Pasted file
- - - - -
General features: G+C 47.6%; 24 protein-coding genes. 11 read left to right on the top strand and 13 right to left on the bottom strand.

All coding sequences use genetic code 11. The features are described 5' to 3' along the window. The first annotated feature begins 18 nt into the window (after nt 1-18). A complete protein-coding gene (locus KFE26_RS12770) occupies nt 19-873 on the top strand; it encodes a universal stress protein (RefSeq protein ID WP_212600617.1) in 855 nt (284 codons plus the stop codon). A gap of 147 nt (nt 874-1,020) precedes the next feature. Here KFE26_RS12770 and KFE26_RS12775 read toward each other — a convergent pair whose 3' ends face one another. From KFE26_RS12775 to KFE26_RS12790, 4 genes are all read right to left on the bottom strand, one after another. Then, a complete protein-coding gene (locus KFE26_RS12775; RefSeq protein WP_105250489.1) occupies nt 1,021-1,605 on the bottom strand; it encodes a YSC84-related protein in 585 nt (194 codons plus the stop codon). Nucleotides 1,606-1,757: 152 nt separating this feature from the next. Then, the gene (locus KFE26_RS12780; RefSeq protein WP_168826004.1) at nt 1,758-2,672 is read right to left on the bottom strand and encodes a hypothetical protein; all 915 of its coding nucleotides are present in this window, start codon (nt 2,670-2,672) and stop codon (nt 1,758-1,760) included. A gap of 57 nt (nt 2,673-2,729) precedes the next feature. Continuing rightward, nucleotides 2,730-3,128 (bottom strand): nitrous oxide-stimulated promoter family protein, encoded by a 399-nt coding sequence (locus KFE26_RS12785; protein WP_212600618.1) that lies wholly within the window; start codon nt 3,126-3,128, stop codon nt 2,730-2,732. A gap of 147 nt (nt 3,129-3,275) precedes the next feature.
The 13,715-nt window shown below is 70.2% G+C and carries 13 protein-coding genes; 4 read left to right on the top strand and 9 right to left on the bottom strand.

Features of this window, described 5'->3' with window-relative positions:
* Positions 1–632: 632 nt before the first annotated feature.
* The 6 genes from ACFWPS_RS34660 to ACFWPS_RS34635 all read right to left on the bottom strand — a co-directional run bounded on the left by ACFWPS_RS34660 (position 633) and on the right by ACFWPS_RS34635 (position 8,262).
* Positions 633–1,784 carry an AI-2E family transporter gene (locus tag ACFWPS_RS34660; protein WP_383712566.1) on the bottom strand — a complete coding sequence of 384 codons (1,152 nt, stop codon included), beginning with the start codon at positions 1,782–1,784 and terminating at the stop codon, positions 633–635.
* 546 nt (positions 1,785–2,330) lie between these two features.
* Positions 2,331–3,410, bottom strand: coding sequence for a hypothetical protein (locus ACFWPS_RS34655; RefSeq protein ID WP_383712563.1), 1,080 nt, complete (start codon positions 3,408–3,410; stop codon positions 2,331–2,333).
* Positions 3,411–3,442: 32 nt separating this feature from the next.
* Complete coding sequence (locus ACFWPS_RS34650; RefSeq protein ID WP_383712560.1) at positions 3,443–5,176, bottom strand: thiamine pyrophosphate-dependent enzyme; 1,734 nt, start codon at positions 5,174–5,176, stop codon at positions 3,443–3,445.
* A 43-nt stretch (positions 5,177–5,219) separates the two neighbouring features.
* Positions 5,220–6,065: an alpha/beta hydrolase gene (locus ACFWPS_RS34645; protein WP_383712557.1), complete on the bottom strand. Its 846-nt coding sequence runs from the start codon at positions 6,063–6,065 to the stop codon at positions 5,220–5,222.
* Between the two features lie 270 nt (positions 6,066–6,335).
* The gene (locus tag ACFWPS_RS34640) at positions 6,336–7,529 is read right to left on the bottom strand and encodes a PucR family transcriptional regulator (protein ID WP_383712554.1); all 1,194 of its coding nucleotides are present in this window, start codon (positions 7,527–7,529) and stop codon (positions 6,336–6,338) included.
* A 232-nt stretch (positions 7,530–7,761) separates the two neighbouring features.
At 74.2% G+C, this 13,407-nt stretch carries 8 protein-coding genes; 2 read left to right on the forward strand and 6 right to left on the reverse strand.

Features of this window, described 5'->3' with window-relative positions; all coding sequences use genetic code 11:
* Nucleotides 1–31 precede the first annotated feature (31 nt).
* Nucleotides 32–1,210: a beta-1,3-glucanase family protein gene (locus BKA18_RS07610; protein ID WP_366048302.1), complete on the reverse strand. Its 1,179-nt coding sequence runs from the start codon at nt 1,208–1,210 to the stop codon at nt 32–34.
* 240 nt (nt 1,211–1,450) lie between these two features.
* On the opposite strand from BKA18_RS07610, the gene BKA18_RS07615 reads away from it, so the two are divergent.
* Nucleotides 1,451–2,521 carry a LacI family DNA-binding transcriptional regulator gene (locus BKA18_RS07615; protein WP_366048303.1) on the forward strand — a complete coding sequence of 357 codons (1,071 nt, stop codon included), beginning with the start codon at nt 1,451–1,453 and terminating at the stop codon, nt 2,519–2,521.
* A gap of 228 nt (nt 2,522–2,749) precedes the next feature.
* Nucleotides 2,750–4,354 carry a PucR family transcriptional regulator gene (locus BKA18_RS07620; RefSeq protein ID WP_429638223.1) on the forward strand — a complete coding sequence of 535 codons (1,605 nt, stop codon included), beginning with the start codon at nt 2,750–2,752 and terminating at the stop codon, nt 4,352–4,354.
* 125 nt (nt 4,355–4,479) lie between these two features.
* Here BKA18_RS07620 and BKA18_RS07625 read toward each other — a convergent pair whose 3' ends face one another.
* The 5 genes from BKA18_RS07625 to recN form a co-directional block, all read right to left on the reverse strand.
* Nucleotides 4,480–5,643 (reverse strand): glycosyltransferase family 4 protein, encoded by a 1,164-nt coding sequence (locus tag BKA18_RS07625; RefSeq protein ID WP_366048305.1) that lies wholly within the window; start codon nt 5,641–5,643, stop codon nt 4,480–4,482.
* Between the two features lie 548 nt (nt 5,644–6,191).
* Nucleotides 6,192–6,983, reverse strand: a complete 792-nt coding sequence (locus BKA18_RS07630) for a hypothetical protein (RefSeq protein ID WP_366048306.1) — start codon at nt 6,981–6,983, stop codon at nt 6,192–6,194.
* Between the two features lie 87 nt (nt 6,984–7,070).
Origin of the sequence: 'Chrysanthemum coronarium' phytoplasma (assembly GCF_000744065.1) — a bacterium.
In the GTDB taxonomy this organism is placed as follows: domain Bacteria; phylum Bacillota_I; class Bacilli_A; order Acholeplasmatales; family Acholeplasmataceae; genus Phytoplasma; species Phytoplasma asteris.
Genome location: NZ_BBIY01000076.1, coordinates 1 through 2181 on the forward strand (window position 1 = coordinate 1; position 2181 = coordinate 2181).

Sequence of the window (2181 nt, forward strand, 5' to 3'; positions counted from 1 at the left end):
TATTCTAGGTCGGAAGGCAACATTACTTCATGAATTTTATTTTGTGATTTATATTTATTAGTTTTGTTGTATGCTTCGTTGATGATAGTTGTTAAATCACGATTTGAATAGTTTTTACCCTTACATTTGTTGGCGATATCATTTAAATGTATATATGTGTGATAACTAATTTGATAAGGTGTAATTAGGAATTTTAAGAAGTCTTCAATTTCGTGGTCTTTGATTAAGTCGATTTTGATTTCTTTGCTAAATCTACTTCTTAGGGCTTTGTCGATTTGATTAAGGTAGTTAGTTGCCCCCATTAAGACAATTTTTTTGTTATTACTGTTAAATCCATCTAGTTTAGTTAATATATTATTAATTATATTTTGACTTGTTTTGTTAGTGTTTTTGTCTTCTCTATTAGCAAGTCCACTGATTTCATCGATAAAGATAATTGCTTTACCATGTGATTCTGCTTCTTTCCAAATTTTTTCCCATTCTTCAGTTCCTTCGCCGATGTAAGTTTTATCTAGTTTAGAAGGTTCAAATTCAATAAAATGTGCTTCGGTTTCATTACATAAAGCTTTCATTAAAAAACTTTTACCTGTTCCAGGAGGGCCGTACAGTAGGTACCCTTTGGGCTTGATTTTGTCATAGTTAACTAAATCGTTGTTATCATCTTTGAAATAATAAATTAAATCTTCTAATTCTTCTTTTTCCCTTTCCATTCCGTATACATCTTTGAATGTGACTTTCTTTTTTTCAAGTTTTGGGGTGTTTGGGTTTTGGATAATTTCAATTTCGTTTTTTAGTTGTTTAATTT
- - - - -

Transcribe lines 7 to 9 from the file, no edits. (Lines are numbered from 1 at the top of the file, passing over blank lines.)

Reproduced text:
* Positions 633–1,784 carry an AI-2E family transporter gene (locus tag ACFWPS_RS34660; protein WP_383712566.1) on the bottom strand — a complete coding sequence of 384 codons (1,152 nt, stop codon included), beginning with the start codon at positions 1,782–1,784 and terminating at the stop codon, positions 633–635.
* 546 nt (positions 1,785–2,330) lie between these two features.
* Positions 2,331–3,410, bottom strand: coding sequence for a hypothetical protein (locus ACFWPS_RS34655; RefSeq protein ID WP_383712563.1), 1,080 nt, complete (start codon positions 3,408–3,410; stop codon positions 2,331–2,333).